The Plunge Protection Team Is Opening An HFT-Focused Chicago Office

"The Markets Group at the Federal Reserve Bank of New York manages the size and composition of the Federal Reserve System’s balance sheet consistent with the directives and the authorization of the Federal Open Market Committee (FOMC), supports debt issuance and debt management on behalf of the U.S. Treasury, provides foreign exchange services to the U.S. Treasury and provides account services to foreign central banks, international agencies and U.S. government agencies. Markets Group is establishing a presence at the Federal Reserve Bank of Chicago and has openings for both experienced professionals and recent graduates.

"Americans 'May' Feel Richer" But Michael Pettis Warns "It's Not Sustainable"

"Washington is absolutely correct, in my opinion, to want to boost American consumption, but the Fed seems to be trying to boost consumption by igniting another asset bubble in the hopes that, like before 2007, Americans will feel “richer” and so will consume more. This isn't sustainable, however, and will leave us, as Paul and Druckenmiller fear, even more heavily indebted and more dangerously exposed to the underlying weakness in demand."

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HIGHLIGHTS > Gold reserves destination unknown after moved from Ottawa vault as part of Bank of Canada HQ renovation Switzerland, the Netherlands and  Sweden say they hold gold in Ottawa > Upcoming Swiss vote on gold repatriation could lead to gold repatriation from Bank of Canada > Bank of Canada only acts as gold custodian to four foreign central banks > Bank of Canada no longer a major gold custodian; Canada has virtually no gold reserves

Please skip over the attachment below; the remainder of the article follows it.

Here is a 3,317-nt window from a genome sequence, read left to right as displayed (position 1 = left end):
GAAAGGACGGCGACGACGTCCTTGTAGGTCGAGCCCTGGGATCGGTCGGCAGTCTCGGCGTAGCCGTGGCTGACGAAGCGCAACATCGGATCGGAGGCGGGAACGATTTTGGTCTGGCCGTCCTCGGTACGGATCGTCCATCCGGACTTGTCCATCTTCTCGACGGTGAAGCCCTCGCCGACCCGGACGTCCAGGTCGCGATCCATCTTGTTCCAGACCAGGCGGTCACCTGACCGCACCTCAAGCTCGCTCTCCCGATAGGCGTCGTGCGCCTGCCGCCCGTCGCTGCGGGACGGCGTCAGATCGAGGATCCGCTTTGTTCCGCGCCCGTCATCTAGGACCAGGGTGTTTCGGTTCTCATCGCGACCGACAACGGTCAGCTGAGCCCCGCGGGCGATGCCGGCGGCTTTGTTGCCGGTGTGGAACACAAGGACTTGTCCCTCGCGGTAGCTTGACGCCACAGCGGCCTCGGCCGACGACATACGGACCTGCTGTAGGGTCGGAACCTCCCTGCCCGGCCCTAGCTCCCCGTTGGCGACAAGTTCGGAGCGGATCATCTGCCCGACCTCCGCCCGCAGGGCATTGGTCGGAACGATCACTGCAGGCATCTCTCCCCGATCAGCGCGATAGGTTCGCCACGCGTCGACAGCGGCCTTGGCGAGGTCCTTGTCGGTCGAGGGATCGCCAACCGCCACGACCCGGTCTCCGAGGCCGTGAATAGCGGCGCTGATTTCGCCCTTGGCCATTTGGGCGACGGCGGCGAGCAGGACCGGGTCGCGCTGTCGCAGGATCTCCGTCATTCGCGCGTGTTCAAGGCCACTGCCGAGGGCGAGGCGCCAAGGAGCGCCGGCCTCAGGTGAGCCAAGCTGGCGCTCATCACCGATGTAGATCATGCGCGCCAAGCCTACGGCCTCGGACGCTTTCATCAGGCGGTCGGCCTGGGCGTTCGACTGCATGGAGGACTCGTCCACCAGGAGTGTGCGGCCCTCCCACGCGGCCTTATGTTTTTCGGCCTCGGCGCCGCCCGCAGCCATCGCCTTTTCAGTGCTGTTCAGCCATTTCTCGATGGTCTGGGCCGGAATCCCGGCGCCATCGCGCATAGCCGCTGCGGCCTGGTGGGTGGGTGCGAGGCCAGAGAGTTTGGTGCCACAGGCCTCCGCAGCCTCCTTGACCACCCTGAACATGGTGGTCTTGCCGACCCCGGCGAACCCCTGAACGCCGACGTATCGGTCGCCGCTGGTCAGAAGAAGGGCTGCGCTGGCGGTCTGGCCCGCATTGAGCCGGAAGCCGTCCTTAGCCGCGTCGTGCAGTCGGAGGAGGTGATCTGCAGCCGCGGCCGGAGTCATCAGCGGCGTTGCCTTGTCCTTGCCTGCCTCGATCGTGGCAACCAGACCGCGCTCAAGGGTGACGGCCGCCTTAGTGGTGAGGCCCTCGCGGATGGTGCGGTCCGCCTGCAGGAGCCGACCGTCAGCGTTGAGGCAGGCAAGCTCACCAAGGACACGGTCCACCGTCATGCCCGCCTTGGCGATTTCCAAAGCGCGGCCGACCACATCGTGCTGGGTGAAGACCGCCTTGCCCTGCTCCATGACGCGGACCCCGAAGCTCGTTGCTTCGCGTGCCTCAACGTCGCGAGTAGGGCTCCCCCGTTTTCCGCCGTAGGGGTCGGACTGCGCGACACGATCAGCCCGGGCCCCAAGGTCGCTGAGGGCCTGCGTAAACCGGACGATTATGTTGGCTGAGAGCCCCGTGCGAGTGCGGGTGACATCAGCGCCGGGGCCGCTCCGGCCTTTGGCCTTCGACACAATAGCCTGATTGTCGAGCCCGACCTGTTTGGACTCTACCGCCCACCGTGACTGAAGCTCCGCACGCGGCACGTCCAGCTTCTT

Why The Fed Is Being Forced To End QE

While the Federal Reserve presents itself as free to do whatever it pleases whenever it pleases, the reality is the Fed's own policies are constraining its choices. The Fed is being forced to end its bond-buying, cutting off the "free money for financiers" that has sustained a frothy stock market.

"Central Bank Post-Crisis Quasi-Coordination Has Broken Down"

The global monetary system is diverging and fraying.  Central bank post-crisis quasi-coordination has broken down.  Initially, foreign central banks unhappily followed the Fed in cutting rates toward zero; or else risked an appreciating currency affecting competitiveness. As domestic challenges developed and the Fed initiated ‘tapering’, many central banks pushed rates back up.  Developed world economies have grown from around 30% of global GDP 20 years ago to 50% today.  This improvement has helped motivate the unfolding of a new international economic order between developed and developing world economies.